JMSContext object - A JMSContext object encapsulates a connection and a session and is created from the connection factory. JMSContext is used to create message producers, message consumers and messages.
Message Producer - A message producer is an object used for sending messages to a destination. Message producer implements the JMSProducer interface provided the the JMS API. A message producer is created from the JMS context object.
Message Consumers - A message consumer is an object used from consuming messages from a destination. A message consumer implements the JMSConsumer interface provided by JMS API. A message consumer is created from the JMS context object.
Message - Message contains the data that the sending application sends to a destination or the data that a receiving application retrieves from.
JMS connection factory is an administered object and is injected into the JMS application code using its JNDI name.
JMS destinations i.e. queues and topics, are administered object and are injected into the JMS application code using its JNDI name.
JMSContext object encapsulates the connection and session required to connect to a JMS provider
JMSContext is created from the connection factory by calling its createContext() method.
JMSContext object is used to create message producer by calling its createProducer(). JMSContext object is used to create message consumer by calling its createConsumer() method.
JMSProducer object is used to send messages to a destination. JMSProducer object is created from a JMSContext object by calling its createProducer() method.
JMSConsumer object is used to retrieve messages from a destination. JMSConsumer object is created from a JMSContext object by calling its createConsumer() method.
A message listener acts an asynchronous event handler for consuming messages. A message listener implements MessageListener interface and overwrites its onMessage() method.
The message listener is registered to a message consumer by calling its setMessageListener() method.
Once a message listener is registered to a message consumer, the JMS provider automatically sends any messages put on the destination to the listeners onMessage() method.
A JMS message has three different parts - Header, Properties and Body.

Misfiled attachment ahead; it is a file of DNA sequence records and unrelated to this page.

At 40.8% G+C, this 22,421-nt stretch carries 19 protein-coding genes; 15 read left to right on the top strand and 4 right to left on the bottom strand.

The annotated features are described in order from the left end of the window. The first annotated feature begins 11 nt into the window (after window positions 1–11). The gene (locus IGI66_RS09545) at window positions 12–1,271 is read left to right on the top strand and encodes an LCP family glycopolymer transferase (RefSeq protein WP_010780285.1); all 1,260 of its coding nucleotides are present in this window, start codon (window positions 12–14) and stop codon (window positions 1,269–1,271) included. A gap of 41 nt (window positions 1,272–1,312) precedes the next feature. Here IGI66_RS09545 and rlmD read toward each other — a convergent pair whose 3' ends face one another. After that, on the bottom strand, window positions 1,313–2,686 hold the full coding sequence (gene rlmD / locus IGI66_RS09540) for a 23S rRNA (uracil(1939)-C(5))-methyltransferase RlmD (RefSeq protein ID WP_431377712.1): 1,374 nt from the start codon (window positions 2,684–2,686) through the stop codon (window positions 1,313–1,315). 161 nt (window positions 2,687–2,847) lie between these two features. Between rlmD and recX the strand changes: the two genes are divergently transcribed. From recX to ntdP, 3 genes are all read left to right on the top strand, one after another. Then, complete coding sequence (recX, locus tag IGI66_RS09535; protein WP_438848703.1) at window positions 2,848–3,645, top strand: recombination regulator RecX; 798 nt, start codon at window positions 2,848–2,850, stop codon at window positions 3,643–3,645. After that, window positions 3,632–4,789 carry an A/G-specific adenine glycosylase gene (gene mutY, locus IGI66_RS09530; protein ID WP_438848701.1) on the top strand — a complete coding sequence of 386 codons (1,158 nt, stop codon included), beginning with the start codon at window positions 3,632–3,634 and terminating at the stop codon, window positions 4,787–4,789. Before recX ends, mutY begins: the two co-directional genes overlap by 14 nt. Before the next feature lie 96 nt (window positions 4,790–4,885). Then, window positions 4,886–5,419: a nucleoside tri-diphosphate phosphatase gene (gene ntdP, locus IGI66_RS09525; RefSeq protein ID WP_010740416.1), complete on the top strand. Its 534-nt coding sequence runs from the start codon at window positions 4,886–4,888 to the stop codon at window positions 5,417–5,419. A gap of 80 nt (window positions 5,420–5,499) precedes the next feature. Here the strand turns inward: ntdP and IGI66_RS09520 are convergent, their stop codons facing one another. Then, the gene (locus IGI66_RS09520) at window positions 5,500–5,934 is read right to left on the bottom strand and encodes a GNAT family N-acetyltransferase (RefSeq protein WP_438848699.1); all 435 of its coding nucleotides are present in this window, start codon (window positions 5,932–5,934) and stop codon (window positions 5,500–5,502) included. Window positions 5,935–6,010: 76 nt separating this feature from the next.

Header - A JMS message header contains a number of pre-defined header fields that are used to identify and route messages. Some examples of header fields are destination, delivery mode, delivery time, priority and expiration time of the message.
Properties - In addition to the fields defined in the header, you can create and set additional fields if needed in the properties section of the message.
Body - JMS message body contains the actual data of the message that is send to the destination by the sender and retrieved by the receiver. The message body can contain messages of six different types - text, map, bytes, stream, object and message which is used when no data is required to be send.
JMS API supports six different types of messages.
Text Message - Message containing text of type java.lang.String
Map Message - Message containg key-value pairs. Key is of type java.lang.String and value is any of the primitive data types defined in Java programming language.
Bytes Message - Message containing a stream of bytes
Stream Message - Message containing a stream of primitive data types.
Object Message - Message containing a serializable Java object.
Message - Does not contain a message body. Used when only header and properties are required ti be send.
The root class for all checked exceptions in JMS API is JMSException
The root cause of all unchecked exceptions in JMS API is JMSRuntimeException.
A message can be set to be persistent or non-persistent by calling the setDeliveryMode() method on the JMSProducer interface and setting the mode to be persistent or non-persistent.
Priority of a message can be set by calling the setPriority() method on the JMSProducer interface and setting the priority value. The priority value can range from 0 to 9, 0 being the lowest and 9 the highest.
A message can be set to expire after a certain period of time. You can set the expiration time by calling the setTimeToLive() method on the JMSProducer interface and setting the expiration time.